When entering or editing the publication information or the situation information associated with a collection, there is now the option to propagate that information to the items in that collection. This greatly speeds making coordinated changes to this information across items in a collection.
HTML Tags can be Incorporated into the Text You Enter
Now as you enter text to be incorporated into SEAS arguments/templates, you can choose to include HTML tags in that text (e.g., to make text bold, italic, underlined, colored,, etc.) and they will influence the way that that text appears.
Discovery Tools for Collections
Discovery tools can now be attached to collections in the same way that they are attached to templates or arguments (in addition to being included as items in collections). If those attached are auto-populating discovery tools, when triggered, the resulting new exhibits are automatically added as items in the collections. All such auto-populating discovery tools attached to a collection can be simultaneously triggered by pushing the discovery button associated with that collection.
Directly Open Exhibit/Evidence or the Documents on which they are Based
Now when exhibits or evidence are displayed in collections or in the SEAS manager, clicking on the associated icon will open the dialog pertaining to the exhibit/evidence, while clicking on the citation will open the document on which that exhibit/evidence is based. This allows direct access to the underlying documents.
A new type of collection has been added, one that captures the idea that its items are in competition with one another to be designated the best. This type of collection can be used to organize arguments that represent differing opinions on a common topic. One of those can also be designated as the "best".
New Options in the Summary Viewer
The summary viewer parameters now include an option to include a graphic depicting the summarized arugment/template at the top of the summary. In addition there is an option to directly answer questions within the summary viewer, rather than having to go to the hierarchical viewer/editor to do so.
Now you can designate the hierarchal viewer/editor, the summary viewer/editor, or the table viewer as your preferred viewer. Whenever an argument or template is opened from a collection or from the SEAS manager, it is opened in the preferred viewer.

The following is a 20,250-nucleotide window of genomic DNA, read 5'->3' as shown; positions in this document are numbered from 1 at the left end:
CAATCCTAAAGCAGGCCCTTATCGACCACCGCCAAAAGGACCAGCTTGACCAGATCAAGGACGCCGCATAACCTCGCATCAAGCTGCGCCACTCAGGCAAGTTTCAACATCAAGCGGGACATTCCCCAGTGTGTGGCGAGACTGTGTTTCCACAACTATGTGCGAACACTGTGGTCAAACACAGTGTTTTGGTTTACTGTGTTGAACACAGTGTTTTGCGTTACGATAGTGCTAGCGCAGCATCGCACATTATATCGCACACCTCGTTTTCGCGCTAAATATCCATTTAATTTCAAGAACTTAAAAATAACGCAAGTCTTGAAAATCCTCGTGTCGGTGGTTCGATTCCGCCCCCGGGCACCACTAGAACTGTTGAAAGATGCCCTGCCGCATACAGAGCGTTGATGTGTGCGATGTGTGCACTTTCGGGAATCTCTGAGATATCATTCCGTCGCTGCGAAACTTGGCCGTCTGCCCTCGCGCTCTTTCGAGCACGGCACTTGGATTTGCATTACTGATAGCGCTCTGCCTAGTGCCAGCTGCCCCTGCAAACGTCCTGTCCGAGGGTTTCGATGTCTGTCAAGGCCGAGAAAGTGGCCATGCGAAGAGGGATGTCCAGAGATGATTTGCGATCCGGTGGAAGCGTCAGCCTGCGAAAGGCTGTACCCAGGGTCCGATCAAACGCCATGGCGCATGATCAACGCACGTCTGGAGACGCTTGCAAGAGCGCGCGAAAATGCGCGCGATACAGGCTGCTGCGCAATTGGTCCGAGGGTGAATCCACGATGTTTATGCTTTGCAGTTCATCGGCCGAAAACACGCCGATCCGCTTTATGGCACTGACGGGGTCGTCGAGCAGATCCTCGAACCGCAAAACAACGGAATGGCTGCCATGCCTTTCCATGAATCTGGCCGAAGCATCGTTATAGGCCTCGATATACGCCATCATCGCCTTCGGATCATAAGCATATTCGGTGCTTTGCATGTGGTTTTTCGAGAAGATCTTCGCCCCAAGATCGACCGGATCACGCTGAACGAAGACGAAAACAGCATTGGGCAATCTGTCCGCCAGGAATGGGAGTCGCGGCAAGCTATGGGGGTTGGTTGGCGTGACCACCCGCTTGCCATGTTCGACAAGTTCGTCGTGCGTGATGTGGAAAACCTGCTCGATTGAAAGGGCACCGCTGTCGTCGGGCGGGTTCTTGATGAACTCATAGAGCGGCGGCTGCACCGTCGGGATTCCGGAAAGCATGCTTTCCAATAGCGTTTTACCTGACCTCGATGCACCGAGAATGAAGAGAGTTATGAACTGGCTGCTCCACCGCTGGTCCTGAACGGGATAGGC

SEAS export/import capabilities have been extended to handle all of the new features of SEAS 6.4. In addition, files used as the basis for exhibits/evidence are included in the exports/imports allowing arguments and their supporting exhibit/evidence files to be moved from one SEAS server to another.
The 6.2 release of SEAS is a minor release, but contains important changes since 6.0. Please read all 6.x Release Notes, included here. If you are upgrading from 5.1, we recommend loading 6.2 directly.
The 6.1 release of SEAS is a minor release, but has important changes since 6.0. Please read both 6.1 and 6.0 release notes, included here. If you are upgrading from 5.1, we recommend loading 6.1 directly.
Although the SEAS team generally recommends the use of regularly structured template skeletons, in some cases irregular skeletons are appropriate. With SEAS 6.0, you can edit templates and arguments to create irregular (asymmetrical) skeletons (e.g., one branch of a template skeleton might have three supporting questions, while the others have two).To add or delete branches:
With SEAS 6.0, you can add a security marking to appear at the top of every template or argument page. The same security marking is used for all pages a template, argument, or collection.
SEAS 6.0 includes a graphical user interface to support the SEAS system administrator. This interface makes it easy for the system administrator to add new users, create new groups, assign users to groups, reset user passwords, and manage accounts.
With SEAS 6.0, you can export and import arguments and templates to move SEAS objects among different SEAS servers. SEAS 6.0 makes use of a new version of AML, the Argument Markup Language, that is capable of representing more of the objects used by SEAS in greater detail within XML files.
SEAS 6.0 is compatible with browsers: Internet Explorer 4.x - 6.x, Netscape 4.7 - 6.0, and Mozilla 1.0 - 1.2
[Heuer-99] Heuer, Richard J. Jr.. Psychology of Intelligence Analysis. Center for the Study of Intelligence, Central Intelligence Agency, 1999.